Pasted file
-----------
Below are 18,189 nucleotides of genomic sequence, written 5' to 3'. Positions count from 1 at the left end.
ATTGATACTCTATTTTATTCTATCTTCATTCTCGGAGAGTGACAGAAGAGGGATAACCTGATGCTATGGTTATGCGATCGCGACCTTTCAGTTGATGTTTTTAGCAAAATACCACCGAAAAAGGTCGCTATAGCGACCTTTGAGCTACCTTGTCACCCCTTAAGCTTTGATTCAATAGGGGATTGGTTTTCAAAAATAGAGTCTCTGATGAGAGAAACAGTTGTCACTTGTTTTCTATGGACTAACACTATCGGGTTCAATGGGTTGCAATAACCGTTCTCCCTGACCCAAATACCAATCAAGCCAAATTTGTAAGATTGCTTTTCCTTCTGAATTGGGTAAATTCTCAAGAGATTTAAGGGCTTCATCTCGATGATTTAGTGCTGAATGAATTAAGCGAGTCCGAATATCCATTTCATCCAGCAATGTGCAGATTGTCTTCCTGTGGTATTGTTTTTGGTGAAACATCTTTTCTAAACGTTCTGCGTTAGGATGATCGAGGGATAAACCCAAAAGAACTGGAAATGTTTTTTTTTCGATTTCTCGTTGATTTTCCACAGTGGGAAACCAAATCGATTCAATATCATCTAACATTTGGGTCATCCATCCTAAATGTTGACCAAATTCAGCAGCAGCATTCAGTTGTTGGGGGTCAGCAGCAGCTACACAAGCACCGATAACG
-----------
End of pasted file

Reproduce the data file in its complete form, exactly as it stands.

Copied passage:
Below are 18,189 nucleotides of genomic sequence, written 5' to 3'. Positions count from 1 at the left end.
ATTGATACTCTATTTTATTCTATCTTCATTCTCGGAGAGTGACAGAAGAGGGATAACCTGATGCTATGGTTATGCGATCGCGACCTTTCAGTTGATGTTTTTAGCAAAATACCACCGAAAAAGGTCGCTATAGCGACCTTTGAGCTACCTTGTCACCCCTTAAGCTTTGATTCAATAGGGGATTGGTTTTCAAAAATAGAGTCTCTGATGAGAGAAACAGTTGTCACTTGTTTTCTATGGACTAACACTATCGGGTTCAATGGGTTGCAATAACCGTTCTCCCTGACCCAAATACCAATCAAGCCAAATTTGTAAGATTGCTTTTCCTTCTGAATTGGGTAAATTCTCAAGAGATTTAAGGGCTTCATCTCGATGATTTAGTGCTGAATGAATTAAGCGAGTCCGAATATCCATTTCATCCAGCAATGTGCAGATTGTCTTCCTGTGGTATTGTTTTTGGTGAAACATCTTTTCTAAACGTTCTGCGTTAGGATGATCGAGGGATAAACCCAAAAGAACTGGAAATGTTTTTTTTTCGATTTCTCGTTGATTTTCCACAGTGGGAAACCAAATCGATTCAATATCATCTAACATTTGGGTCATCCATCCTAAATGTTGACCAAATTCAGCAGCAGCATTCAGTTGTTGGGGGTCAGCAGCAGCTACACAAGCACCGATAACG